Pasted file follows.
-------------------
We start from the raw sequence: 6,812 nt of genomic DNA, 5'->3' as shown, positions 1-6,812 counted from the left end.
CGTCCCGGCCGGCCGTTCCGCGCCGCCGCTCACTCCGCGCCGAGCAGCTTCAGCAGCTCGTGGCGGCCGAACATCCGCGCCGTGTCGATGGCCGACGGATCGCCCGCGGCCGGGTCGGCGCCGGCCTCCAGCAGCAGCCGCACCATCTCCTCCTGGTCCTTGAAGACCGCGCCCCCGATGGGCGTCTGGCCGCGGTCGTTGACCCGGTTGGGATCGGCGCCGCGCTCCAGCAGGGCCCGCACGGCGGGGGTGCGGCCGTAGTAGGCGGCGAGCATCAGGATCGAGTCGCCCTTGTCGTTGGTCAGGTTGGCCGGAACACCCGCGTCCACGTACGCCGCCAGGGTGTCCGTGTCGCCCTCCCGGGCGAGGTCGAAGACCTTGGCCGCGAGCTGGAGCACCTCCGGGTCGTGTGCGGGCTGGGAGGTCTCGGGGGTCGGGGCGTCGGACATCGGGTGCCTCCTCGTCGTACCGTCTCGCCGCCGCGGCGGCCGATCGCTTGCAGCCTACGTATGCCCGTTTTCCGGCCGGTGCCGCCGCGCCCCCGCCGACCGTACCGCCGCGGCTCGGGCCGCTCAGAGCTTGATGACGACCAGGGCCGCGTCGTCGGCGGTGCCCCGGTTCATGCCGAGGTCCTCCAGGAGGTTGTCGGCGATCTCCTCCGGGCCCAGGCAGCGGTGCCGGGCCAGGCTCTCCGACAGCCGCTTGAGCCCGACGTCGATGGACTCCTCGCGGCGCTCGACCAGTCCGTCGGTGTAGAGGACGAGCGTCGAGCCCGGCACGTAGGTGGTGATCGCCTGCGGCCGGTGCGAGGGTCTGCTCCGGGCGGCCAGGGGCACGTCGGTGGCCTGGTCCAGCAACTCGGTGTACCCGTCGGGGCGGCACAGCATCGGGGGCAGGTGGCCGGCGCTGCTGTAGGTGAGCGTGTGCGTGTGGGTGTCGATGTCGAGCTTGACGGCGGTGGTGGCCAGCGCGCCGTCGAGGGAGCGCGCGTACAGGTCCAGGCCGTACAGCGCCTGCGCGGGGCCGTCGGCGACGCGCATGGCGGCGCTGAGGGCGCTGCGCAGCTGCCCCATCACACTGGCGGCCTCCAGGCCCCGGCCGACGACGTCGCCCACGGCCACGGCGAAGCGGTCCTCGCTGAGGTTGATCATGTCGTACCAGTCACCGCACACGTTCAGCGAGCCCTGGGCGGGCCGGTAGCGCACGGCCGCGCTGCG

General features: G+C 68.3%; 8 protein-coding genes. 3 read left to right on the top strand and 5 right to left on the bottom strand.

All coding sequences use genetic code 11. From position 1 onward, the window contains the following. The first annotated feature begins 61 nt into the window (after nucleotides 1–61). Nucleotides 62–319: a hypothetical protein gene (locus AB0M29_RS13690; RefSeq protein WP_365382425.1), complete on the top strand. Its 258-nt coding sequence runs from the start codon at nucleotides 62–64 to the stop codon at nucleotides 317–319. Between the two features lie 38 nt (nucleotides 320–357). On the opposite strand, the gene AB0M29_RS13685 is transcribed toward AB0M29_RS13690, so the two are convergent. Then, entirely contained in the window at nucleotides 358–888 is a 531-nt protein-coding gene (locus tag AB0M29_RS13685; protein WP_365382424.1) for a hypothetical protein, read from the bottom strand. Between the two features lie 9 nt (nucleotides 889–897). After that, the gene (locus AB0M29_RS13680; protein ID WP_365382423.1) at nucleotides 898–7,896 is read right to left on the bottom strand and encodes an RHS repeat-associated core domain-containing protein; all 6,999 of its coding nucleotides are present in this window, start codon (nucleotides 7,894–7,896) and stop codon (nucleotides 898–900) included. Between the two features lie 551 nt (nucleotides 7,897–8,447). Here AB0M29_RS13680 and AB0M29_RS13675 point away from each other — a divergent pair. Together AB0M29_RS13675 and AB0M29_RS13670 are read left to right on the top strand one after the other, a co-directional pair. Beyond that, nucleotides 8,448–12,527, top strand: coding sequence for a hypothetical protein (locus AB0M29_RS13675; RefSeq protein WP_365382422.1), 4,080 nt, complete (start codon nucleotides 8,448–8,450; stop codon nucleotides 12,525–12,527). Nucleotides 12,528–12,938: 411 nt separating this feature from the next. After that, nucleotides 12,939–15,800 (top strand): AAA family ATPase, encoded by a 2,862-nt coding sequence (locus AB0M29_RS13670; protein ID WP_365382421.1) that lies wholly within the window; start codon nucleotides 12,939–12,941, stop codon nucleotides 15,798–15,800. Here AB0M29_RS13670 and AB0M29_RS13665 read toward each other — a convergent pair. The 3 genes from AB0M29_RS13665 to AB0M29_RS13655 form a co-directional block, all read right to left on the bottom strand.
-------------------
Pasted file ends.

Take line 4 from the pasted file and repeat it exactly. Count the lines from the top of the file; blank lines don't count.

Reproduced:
All coding sequences use genetic code 11. From position 1 onward, the window contains the following. The first annotated feature begins 61 nt into the window (after nucleotides 1–61). Nucleotides 62–319: a hypothetical protein gene (locus AB0M29_RS13690; RefSeq protein WP_365382425.1), complete on the top strand. Its 258-nt coding sequence runs from the start codon at nucleotides 62–64 to the stop codon at nucleotides 317–319. Between the two features lie 38 nt (nucleotides 320–357). On the opposite strand, the gene AB0M29_RS13685 is transcribed toward AB0M29_RS13690, so the two are convergent. Then, entirely contained in the window at nucleotides 358–888 is a 531-nt protein-coding gene (locus tag AB0M29_RS13685; protein WP_365382424.1) for a hypothetical protein, read from the bottom strand. Between the two features lie 9 nt (nucleotides 889–897). After that, the gene (locus AB0M29_RS13680; protein ID WP_365382423.1) at nucleotides 898–7,896 is read right to left on the bottom strand and encodes an RHS repeat-associated core domain-containing protein; all 6,999 of its coding nucleotides are present in this window, start codon (nucleotides 7,894–7,896) and stop codon (nucleotides 898–900) included. Between the two features lie 551 nt (nucleotides 7,897–8,447). Here AB0M29_RS13680 and AB0M29_RS13675 point away from each other — a divergent pair. Together AB0M29_RS13675 and AB0M29_RS13670 are read left to right on the top strand one after the other, a co-directional pair. Beyond that, nucleotides 8,448–12,527, top strand: coding sequence for a hypothetical protein (locus AB0M29_RS13675; RefSeq protein WP_365382422.1), 4,080 nt, complete (start codon nucleotides 8,448–8,450; stop codon nucleotides 12,525–12,527). Nucleotides 12,528–12,938: 411 nt separating this feature from the next. After that, nucleotides 12,939–15,800 (top strand): AAA family ATPase, encoded by a 2,862-nt coding sequence (locus AB0M29_RS13670; protein ID WP_365382421.1) that lies wholly within the window; start codon nucleotides 12,939–12,941, stop codon nucleotides 15,798–15,800. Here AB0M29_RS13670 and AB0M29_RS13665 read toward each other — a convergent pair. The 3 genes from AB0M29_RS13665 to AB0M29_RS13655 form a co-directional block, all read right to left on the bottom strand.